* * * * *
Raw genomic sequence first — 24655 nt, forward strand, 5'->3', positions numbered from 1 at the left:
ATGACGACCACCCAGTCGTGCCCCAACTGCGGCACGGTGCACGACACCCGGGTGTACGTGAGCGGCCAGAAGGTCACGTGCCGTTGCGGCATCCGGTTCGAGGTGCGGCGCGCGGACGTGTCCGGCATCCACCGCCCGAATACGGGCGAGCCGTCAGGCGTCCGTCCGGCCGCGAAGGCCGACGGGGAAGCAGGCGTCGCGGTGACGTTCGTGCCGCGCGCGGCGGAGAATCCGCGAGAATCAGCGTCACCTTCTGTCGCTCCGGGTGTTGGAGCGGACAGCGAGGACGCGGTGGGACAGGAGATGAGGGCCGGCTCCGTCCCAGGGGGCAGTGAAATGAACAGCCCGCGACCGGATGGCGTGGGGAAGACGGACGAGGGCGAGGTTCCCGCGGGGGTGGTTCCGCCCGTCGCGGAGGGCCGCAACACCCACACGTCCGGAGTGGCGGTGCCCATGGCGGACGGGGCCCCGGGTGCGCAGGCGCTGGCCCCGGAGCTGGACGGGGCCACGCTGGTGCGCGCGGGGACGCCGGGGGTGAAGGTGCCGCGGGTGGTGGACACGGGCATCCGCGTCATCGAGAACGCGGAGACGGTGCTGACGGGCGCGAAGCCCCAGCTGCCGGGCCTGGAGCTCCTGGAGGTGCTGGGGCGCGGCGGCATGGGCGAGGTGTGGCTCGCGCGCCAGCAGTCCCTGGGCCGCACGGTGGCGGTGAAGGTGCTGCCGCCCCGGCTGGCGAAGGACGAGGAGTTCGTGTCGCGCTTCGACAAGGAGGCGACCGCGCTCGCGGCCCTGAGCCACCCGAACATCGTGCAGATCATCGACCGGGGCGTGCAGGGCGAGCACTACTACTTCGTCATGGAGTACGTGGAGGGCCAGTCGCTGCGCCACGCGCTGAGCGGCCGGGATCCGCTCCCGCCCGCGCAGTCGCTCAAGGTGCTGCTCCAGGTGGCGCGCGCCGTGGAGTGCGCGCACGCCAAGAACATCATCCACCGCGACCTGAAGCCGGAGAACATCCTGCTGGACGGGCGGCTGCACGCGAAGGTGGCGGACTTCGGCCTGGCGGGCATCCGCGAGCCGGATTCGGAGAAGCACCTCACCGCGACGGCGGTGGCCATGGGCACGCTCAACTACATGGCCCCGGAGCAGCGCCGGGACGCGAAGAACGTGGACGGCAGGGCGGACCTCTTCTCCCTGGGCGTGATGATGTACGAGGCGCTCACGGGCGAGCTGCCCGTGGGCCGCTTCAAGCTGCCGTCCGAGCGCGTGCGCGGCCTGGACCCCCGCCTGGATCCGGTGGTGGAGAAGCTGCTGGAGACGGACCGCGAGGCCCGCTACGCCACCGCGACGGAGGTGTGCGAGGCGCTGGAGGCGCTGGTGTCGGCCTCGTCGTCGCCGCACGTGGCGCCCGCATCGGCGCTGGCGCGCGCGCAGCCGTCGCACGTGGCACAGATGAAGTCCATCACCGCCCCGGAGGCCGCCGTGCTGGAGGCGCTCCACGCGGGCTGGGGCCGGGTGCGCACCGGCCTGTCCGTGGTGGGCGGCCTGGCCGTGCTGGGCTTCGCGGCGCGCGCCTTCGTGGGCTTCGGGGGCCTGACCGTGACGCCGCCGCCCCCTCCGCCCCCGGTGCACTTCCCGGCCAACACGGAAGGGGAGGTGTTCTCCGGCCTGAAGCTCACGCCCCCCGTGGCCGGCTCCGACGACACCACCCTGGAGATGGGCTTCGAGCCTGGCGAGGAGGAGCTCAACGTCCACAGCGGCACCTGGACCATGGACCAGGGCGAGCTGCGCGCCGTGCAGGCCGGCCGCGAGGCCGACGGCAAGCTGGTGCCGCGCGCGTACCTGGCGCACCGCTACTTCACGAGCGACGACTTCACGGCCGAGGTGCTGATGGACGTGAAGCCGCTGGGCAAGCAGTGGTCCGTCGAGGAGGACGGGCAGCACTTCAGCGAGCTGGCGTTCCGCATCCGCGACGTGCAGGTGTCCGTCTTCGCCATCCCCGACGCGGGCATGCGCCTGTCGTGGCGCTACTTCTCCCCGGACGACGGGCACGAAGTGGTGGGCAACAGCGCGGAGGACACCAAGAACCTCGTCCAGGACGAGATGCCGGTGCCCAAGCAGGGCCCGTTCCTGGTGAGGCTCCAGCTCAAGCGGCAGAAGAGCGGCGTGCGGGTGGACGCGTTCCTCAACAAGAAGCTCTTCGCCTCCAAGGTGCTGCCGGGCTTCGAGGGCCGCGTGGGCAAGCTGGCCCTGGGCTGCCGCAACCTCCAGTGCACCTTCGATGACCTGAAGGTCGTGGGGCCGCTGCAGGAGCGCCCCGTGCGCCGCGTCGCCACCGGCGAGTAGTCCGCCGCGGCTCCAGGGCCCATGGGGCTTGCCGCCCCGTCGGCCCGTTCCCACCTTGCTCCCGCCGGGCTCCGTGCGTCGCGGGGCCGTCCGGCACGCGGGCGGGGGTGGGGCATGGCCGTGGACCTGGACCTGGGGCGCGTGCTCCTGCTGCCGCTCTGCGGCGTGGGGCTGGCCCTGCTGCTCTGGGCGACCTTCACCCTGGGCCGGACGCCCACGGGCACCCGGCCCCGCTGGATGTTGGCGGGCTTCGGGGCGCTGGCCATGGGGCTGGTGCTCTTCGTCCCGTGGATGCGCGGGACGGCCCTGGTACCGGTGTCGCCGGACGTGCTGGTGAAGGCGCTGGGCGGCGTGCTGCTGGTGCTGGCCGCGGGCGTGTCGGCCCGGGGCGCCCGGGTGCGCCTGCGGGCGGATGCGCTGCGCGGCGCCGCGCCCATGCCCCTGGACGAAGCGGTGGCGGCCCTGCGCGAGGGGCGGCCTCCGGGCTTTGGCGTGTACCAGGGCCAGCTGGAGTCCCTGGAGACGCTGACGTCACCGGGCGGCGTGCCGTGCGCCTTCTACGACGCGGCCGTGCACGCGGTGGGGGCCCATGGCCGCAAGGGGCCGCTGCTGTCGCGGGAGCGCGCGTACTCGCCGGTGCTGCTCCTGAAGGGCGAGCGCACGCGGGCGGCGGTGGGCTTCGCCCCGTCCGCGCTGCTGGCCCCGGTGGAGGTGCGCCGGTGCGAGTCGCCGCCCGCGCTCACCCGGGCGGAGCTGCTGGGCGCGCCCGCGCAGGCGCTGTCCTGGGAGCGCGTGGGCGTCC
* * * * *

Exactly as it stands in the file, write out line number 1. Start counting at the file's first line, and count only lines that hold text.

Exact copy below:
Raw genomic sequence first — 24655 nt, forward strand, 5'->3', positions numbered from 1 at the left: